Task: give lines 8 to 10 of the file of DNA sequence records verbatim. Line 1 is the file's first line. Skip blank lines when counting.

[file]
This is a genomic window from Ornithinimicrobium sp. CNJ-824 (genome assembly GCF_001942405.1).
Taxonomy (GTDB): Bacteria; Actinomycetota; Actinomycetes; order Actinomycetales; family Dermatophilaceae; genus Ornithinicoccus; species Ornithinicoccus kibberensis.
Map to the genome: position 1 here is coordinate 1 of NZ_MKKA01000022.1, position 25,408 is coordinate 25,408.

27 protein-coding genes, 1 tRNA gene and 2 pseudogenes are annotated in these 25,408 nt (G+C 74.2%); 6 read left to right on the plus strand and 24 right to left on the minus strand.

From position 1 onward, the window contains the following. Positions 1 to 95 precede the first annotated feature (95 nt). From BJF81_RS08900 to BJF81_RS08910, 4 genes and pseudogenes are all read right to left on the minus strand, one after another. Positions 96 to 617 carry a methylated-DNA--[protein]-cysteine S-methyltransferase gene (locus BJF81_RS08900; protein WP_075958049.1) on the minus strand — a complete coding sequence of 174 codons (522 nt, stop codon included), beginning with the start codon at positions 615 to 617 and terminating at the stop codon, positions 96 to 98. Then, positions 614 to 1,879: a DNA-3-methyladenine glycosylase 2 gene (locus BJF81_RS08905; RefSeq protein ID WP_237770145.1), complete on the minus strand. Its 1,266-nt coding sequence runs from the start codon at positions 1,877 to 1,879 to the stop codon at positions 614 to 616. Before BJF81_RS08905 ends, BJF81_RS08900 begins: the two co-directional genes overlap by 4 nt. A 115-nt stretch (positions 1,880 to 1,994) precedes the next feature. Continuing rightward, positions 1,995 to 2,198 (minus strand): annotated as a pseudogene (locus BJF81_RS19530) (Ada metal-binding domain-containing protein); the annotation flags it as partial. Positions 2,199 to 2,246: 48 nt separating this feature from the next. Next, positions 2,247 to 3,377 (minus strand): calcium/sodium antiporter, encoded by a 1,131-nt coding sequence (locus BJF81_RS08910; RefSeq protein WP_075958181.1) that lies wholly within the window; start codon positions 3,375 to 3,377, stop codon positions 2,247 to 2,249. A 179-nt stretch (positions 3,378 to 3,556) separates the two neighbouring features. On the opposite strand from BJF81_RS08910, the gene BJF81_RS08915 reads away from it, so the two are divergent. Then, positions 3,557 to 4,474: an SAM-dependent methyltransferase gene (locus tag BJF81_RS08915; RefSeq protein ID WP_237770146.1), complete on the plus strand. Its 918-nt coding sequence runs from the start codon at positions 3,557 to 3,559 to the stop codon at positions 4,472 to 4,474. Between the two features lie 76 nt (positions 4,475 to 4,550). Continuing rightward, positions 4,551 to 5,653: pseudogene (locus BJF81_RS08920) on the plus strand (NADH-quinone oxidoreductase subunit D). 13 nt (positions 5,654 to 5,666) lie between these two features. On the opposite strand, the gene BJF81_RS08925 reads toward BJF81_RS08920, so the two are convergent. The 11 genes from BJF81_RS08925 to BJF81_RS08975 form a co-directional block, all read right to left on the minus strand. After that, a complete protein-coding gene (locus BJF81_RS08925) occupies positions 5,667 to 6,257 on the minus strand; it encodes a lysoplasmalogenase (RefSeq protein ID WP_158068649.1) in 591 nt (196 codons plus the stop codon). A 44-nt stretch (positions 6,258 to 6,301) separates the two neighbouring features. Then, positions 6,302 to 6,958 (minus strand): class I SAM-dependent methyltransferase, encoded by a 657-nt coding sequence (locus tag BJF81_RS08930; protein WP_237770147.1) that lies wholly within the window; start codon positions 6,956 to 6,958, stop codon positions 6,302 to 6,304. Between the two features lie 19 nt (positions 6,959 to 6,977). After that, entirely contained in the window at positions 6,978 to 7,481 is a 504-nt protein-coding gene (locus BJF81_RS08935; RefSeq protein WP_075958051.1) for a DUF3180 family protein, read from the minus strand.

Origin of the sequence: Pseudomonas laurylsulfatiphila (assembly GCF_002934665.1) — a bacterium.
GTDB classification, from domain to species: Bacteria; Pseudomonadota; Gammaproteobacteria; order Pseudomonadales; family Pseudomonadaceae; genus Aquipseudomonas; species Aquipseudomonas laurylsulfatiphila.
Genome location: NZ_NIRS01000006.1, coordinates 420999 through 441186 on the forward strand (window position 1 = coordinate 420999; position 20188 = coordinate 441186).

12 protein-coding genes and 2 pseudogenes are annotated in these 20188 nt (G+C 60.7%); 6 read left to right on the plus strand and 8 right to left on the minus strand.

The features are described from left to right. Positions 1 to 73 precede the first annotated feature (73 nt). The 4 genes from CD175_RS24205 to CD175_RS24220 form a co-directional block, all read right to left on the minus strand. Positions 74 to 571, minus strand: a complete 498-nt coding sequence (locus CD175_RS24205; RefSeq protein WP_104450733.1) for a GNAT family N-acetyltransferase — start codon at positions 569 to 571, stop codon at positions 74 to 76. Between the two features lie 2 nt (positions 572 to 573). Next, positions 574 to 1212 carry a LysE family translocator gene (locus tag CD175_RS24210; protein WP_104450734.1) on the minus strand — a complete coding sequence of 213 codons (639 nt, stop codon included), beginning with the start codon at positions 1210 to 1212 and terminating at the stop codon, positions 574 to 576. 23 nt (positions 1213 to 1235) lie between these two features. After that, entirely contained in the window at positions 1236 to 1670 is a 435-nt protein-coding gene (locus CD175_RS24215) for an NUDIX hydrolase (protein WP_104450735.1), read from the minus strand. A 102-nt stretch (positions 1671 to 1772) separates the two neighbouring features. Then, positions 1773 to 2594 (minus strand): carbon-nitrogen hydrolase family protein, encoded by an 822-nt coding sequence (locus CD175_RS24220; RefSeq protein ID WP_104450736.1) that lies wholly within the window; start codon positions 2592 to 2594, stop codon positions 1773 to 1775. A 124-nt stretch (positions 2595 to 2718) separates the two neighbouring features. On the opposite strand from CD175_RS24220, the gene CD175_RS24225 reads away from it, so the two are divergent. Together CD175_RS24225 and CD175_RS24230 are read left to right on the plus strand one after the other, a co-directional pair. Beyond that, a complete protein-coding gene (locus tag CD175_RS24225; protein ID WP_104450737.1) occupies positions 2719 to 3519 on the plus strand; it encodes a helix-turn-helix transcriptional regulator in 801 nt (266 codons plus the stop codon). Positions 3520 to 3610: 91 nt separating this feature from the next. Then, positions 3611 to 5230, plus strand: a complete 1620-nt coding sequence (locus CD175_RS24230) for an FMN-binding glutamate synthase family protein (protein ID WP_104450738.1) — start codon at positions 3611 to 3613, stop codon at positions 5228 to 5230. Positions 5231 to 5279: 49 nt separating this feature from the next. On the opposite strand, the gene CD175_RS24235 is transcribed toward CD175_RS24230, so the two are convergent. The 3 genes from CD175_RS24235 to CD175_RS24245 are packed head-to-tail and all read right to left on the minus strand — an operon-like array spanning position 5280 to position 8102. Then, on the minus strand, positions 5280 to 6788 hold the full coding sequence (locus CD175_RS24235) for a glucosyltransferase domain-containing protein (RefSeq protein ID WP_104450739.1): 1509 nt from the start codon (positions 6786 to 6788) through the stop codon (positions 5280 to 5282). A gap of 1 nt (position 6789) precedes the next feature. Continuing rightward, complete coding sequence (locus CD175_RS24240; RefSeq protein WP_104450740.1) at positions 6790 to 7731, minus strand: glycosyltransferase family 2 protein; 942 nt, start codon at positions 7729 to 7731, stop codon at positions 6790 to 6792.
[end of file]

Genome location: NZ_NIRS01000006.1, coordinates 420999 through 441186 on the forward strand (window position 1 = coordinate 420999; position 20188 = coordinate 441186).

12 protein-coding genes and 2 pseudogenes are annotated in these 20188 nt (G+C 60.7%); 6 read left to right on the plus strand and 8 right to left on the minus strand.

The features are described from left to right. Positions 1 to 73 precede the first annotated feature (73 nt). The 4 genes from CD175_RS24205 to CD175_RS24220 form a co-directional block, all read right to left on the minus strand. Positions 74 to 571, minus strand: a complete 498-nt coding sequence (locus CD175_RS24205; RefSeq protein WP_104450733.1) for a GNAT family N-acetyltransferase — start codon at positions 569 to 571, stop codon at positions 74 to 76. Between the two features lie 2 nt (positions 572 to 573). Next, positions 574 to 1212 carry a LysE family translocator gene (locus tag CD175_RS24210; protein WP_104450734.1) on the minus strand — a complete coding sequence of 213 codons (639 nt, stop codon included), beginning with the start codon at positions 1210 to 1212 and terminating at the stop codon, positions 574 to 576. 23 nt (positions 1213 to 1235) lie between these two features. After that, entirely contained in the window at positions 1236 to 1670 is a 435-nt protein-coding gene (locus CD175_RS24215) for an NUDIX hydrolase (protein WP_104450735.1), read from the minus strand. A 102-nt stretch (positions 1671 to 1772) separates the two neighbouring features. Then, positions 1773 to 2594 (minus strand): carbon-nitrogen hydrolase family protein, encoded by an 822-nt coding sequence (locus CD175_RS24220; RefSeq protein ID WP_104450736.1) that lies wholly within the window; start codon positions 2592 to 2594, stop codon positions 1773 to 1775. A 124-nt stretch (positions 2595 to 2718) separates the two neighbouring features. On the opposite strand from CD175_RS24220, the gene CD175_RS24225 reads away from it, so the two are divergent. Together CD175_RS24225 and CD175_RS24230 are read left to right on the plus strand one after the other, a co-directional pair. Beyond that, a complete protein-coding gene (locus tag CD175_RS24225; protein ID WP_104450737.1) occupies positions 2719 to 3519 on the plus strand; it encodes a helix-turn-helix transcriptional regulator in 801 nt (266 codons plus the stop codon). Positions 3520 to 3610: 91 nt separating this feature from the next. Then, positions 3611 to 5230, plus strand: a complete 1620-nt coding sequence (locus CD175_RS24230) for an FMN-binding glutamate synthase family protein (protein ID WP_104450738.1) — start codon at positions 3611 to 3613, stop codon at positions 5228 to 5230. Positions 5231 to 5279: 49 nt separating this feature from the next. On the opposite strand, the gene CD175_RS24235 is transcribed toward CD175_RS24230, so the two are convergent. The 3 genes from CD175_RS24235 to CD175_RS24245 are packed head-to-tail and all read right to left on the minus strand — an operon-like array spanning position 5280 to position 8102. Then, on the minus strand, positions 5280 to 6788 hold the full coding sequence (locus CD175_RS24235) for a glucosyltransferase domain-containing protein (RefSeq protein ID WP_104450739.1): 1509 nt from the start codon (positions 6786 to 6788) through the stop codon (positions 5280 to 5282). A gap of 1 nt (position 6789) precedes the next feature. Continuing rightward, complete coding sequence (locus CD175_RS24240; RefSeq protein WP_104450740.1) at positions 6790 to 7731, minus strand: glycosyltransferase family 2 protein; 942 nt, start codon at positions 7729 to 7731, stop codon at positions 6790 to 6792.